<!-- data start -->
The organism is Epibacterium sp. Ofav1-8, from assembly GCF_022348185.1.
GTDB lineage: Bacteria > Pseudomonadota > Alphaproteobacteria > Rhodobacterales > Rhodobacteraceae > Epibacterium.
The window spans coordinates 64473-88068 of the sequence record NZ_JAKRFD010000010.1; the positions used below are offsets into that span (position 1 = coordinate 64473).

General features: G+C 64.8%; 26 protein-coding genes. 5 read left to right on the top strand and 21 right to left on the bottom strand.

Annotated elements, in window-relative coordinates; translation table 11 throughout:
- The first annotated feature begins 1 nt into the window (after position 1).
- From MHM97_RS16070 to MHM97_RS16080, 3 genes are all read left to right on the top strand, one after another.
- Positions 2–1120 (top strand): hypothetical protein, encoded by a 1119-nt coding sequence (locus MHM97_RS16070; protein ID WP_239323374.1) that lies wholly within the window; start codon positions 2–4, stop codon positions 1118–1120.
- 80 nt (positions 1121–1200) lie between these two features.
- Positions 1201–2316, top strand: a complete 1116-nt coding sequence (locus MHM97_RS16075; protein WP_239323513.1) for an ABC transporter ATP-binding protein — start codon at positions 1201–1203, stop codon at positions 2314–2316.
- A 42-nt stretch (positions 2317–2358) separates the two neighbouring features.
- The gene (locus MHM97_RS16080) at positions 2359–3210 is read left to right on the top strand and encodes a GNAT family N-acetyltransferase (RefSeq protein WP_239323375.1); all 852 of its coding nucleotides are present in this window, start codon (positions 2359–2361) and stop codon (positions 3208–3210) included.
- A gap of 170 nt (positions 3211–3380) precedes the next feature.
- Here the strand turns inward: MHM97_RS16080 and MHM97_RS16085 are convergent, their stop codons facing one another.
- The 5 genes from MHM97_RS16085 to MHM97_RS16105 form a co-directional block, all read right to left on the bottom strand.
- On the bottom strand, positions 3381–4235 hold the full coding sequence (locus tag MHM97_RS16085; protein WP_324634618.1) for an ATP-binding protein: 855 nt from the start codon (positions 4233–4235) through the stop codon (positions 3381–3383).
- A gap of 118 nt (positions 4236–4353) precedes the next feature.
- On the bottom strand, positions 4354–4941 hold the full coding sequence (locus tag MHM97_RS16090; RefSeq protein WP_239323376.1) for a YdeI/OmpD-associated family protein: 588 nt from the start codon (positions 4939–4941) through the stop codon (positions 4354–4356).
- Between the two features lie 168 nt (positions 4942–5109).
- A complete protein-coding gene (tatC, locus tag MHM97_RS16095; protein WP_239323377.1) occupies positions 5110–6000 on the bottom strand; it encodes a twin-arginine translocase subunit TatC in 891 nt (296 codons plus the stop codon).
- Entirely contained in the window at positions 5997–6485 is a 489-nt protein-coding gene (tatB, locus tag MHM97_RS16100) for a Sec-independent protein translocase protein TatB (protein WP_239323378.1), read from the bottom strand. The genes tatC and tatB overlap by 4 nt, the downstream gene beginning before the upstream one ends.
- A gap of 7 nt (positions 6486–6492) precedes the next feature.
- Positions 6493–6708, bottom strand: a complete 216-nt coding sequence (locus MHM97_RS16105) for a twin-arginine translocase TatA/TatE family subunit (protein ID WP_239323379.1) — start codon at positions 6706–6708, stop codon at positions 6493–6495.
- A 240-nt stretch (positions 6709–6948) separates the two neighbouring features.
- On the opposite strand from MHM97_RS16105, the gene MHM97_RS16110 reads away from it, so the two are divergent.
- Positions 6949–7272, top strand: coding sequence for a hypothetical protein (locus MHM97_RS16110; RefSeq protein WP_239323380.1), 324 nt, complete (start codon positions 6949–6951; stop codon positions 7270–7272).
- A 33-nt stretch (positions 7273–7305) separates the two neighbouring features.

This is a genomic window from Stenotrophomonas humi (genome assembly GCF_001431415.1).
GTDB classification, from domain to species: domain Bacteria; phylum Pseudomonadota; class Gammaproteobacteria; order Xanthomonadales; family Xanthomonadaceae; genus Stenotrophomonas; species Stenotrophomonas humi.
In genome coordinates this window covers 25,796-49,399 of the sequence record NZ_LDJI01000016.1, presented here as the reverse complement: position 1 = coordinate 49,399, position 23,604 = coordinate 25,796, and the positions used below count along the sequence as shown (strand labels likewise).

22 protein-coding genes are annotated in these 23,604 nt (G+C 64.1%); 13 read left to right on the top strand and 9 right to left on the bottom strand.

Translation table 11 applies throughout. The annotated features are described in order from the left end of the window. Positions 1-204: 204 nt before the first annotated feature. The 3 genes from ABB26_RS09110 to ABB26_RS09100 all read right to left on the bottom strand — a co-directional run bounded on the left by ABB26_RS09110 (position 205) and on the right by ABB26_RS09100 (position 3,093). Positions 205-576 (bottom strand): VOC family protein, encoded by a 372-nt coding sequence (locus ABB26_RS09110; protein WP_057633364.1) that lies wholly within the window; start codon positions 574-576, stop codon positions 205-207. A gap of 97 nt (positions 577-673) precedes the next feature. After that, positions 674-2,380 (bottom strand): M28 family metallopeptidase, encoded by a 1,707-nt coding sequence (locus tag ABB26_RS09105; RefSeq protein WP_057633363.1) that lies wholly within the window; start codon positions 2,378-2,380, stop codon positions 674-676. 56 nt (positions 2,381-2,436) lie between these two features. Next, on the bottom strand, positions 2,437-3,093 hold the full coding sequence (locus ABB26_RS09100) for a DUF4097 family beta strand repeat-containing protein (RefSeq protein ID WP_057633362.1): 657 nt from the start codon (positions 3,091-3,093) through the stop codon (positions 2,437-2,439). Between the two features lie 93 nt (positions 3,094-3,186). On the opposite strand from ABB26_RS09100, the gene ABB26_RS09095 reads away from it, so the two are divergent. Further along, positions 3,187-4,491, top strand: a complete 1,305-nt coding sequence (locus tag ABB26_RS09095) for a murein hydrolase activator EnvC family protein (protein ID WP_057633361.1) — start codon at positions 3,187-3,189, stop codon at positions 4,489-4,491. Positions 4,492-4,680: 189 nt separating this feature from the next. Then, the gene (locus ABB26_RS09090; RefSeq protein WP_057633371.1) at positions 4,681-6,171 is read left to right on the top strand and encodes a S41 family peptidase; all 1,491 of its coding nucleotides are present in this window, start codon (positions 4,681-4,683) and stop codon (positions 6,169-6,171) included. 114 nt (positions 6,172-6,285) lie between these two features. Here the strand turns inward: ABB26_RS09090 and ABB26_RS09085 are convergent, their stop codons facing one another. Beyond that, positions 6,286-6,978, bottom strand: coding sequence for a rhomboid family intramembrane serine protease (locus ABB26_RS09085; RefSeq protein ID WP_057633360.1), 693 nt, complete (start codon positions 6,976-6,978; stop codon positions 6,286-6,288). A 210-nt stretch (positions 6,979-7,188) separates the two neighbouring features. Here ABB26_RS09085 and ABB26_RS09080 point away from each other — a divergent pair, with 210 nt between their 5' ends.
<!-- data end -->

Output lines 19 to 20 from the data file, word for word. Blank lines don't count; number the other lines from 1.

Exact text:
- Between the two features lie 168 nt (positions 4942–5109).
- A complete protein-coding gene (tatC, locus tag MHM97_RS16095; protein WP_239323377.1) occupies positions 5110–6000 on the bottom strand; it encodes a twin-arginine translocase subunit TatC in 891 nt (296 codons plus the stop codon).